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Creating the digital home of hockey - SportsPro Live panel

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by Alistair Taylor

Yesterday at SportsPro Live, I had the pleasure of moderating a panel discussing the creation of the digital home of hockey with Thierry Weil, International Hockey Federation (FIH)’s CEO and Jean-Luc Jezouin, SVP, Business Development at Nagra.

In the session aptly titled Inside the Partnership: Creating the digital home of hockey, we touched on the ten-year deal between Nagra and the FIH, intended to expand the rights holders’ over-the-top (OTT) offering. Below is a write up of the discussion.

Alistair: Let’s dive straight in. Thierry, creating the digital home of hockey, please tell us what this will look like and the reasons behind it?

Thierry: As mentioned when we announced our partnership with Nagra in May, we are a very entertaining sport, our athletes are great, very approachable and very committed, we have good structures (FIH, CFs, NAs, clubs), based essentially on fantastic volunteers, but I don’t think we have reached our maximum potential, both in terms of participation (number of players) and popularity.

Therefore, our daily ambition is to grow hockey. To achieve that, we need, amongst others, a state-of-the-art digital offer. One of the first things I realised when I joined FIH in 2018 is that our digital offer should improve significantly. We’re doing good on social media, but our website however provides only the basics, we have no app and we have no CRM, which is a hindrance for fan engagement.

So, we’ve looked for a partner who could push strongly our digital transformation and reach new levels and in May we were happy to announce that we had found this partner with Nagra coming on board.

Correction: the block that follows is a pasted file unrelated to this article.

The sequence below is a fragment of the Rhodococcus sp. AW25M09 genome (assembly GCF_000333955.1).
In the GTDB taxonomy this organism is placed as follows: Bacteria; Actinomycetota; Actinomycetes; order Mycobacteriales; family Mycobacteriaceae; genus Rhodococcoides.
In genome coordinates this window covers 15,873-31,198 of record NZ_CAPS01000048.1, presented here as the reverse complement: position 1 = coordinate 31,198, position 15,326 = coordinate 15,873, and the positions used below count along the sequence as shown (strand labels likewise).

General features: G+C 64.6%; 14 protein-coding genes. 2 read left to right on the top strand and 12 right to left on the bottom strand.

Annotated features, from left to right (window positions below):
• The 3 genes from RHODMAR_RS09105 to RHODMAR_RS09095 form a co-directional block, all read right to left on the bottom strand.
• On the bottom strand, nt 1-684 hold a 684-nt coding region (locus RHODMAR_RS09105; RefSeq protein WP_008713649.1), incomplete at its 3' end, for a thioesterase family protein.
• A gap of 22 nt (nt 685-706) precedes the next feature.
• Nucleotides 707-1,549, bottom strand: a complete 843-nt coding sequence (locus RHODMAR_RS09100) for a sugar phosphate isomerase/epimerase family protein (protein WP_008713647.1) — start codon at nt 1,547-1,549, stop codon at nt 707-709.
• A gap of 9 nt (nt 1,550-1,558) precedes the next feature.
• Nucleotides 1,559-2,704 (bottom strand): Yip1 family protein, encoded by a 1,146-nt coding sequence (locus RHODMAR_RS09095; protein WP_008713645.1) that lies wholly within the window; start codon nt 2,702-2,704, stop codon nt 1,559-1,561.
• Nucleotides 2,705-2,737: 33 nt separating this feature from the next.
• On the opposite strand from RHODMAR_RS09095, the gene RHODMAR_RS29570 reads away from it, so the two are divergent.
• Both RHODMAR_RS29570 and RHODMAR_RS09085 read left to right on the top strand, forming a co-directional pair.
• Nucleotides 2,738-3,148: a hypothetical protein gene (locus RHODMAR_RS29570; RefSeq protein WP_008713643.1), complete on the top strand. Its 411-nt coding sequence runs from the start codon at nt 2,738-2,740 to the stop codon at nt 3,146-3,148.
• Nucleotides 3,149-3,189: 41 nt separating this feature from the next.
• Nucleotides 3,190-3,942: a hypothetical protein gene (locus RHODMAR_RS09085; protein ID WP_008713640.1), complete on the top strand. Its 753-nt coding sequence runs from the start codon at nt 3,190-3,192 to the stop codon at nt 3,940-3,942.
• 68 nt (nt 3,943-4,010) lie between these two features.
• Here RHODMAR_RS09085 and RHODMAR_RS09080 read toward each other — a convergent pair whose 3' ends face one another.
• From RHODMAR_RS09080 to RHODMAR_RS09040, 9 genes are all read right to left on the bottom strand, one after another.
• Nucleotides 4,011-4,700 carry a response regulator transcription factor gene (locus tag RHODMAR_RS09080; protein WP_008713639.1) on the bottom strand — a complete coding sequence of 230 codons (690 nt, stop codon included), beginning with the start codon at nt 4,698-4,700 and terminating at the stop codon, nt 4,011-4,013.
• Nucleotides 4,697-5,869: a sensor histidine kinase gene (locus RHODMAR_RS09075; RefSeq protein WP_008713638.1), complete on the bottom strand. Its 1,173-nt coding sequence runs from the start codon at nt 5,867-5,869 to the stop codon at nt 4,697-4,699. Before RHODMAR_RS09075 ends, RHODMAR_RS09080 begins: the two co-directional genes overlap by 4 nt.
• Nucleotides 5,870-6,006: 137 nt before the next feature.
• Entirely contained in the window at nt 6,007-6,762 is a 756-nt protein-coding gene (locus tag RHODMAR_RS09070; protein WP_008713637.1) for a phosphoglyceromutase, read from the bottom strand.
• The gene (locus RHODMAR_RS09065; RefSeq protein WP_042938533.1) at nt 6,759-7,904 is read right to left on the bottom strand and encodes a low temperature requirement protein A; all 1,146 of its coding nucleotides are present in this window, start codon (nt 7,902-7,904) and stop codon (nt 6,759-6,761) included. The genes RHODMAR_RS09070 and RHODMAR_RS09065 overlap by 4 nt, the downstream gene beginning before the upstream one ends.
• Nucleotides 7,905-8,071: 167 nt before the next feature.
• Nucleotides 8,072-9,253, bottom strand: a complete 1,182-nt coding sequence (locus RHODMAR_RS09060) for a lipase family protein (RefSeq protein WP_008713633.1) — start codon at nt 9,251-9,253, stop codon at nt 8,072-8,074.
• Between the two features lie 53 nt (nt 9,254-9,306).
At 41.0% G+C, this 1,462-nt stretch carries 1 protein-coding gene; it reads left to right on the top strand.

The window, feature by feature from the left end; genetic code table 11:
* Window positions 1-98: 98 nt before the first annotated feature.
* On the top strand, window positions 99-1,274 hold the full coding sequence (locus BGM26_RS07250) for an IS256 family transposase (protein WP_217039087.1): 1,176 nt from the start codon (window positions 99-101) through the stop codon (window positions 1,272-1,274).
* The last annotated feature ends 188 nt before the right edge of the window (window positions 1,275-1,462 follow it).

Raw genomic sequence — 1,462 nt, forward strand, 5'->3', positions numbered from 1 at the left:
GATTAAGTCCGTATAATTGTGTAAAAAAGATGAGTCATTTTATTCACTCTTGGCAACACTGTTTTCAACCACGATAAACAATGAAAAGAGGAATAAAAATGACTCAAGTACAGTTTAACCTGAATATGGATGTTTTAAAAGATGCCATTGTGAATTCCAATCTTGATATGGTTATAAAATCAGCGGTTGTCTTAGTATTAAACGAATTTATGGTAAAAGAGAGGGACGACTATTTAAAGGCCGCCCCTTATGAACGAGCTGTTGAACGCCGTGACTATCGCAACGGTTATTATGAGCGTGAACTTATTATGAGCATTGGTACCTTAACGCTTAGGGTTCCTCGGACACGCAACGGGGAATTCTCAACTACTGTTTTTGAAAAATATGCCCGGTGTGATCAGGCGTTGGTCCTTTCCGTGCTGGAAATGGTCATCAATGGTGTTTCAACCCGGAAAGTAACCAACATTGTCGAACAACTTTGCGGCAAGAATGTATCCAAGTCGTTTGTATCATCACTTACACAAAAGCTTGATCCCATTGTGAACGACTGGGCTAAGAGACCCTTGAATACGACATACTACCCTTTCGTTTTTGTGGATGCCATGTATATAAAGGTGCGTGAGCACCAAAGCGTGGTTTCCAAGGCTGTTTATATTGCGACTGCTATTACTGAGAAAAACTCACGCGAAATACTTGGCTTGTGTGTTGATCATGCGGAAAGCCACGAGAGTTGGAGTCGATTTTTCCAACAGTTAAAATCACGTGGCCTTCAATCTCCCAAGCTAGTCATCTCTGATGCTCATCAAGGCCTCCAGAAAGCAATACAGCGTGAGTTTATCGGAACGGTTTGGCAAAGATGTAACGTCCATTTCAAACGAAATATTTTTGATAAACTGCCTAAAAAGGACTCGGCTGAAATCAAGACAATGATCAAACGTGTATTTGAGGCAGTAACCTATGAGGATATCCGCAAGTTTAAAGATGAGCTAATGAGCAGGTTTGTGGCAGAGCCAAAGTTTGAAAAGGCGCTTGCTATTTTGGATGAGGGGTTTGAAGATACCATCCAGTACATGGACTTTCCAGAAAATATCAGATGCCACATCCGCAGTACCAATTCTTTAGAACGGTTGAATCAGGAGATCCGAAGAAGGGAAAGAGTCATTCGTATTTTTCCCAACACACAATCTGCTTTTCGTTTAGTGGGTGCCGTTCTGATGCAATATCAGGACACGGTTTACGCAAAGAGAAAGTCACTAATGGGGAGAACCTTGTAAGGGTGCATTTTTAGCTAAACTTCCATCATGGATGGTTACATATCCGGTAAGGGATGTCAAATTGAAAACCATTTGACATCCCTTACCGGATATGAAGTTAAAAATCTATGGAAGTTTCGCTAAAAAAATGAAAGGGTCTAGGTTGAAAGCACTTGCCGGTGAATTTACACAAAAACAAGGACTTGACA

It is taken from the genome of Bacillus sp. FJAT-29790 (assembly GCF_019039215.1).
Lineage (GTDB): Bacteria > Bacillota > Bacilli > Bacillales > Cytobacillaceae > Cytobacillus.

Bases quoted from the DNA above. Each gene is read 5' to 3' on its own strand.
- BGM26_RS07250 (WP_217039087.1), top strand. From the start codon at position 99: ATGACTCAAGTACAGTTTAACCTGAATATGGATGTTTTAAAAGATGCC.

FIH and Nagra have taken the first steps in the creation of the digital home of hockey for the global [field] hockey community by launching the Watch.Hockey app. Our fans and community are at the centre of everything that we do, and now we can bring the sport that unites all of us to them in an innovative way to enable a new level of engagement. In fact, this is not an FIH app, it is the app of the global hockey community, who will largely contribute to the content of this app.

Alistair: Jean-Luc, how does Nagra’s involvement enable the FIH to improve and expand its direct-to-consumer (D2C) operations?

Jean-Luc: Firstly, it is about content management and distribution. Nagra has been providing broadcast and streaming technology and services to operators who distribute premium content, sports and entertainment alike, to consumers at the highest quality and reliability for over 30 years.

Secondly, it is about content creation, where technology has also evolved to bring down production costs, be it production by professionals, volunteers or the crowd itself. So, we are now at a junction where so much more content volume and content formats can be brought economically to the fans.

At Nagra we have put together our skills in content management, content security, carrier-grade reliability, in user experience – not only for mobile and web but also, let’s not forget them because they are still the best place to watch long-form sports, for big TV screens –. Add to this our ability to operate in 150 countries around the world on a 24/7 basis, then we can deliver awesome digital experience to sports fans.

Because our systems are designed and proven for scale, the choice of content available to the fans can go up exponentially.

We call this “sports-as-a-service” and it enables to launch quickly, in a few weeks, the “Home of a Sport” where fans can find all the content related to a given sport, league or federation, be it live, replay, highlights, news, interviews, sports data and statistics, etc., as you have just seen in the video clip.

With FIH, we are today launching such a digital transformation of hockey.

Alistair: Thierry, I understand that the platform offers live matches to subscribers in territories where the FIH does not have a broadcast rights partner. Would you say the long-term plan is to leverage exclusivity, by showing more if not all live matches on the streaming service or will you continue to look to secure distribution deals with traditional broadcasters too, in order to maximise reach?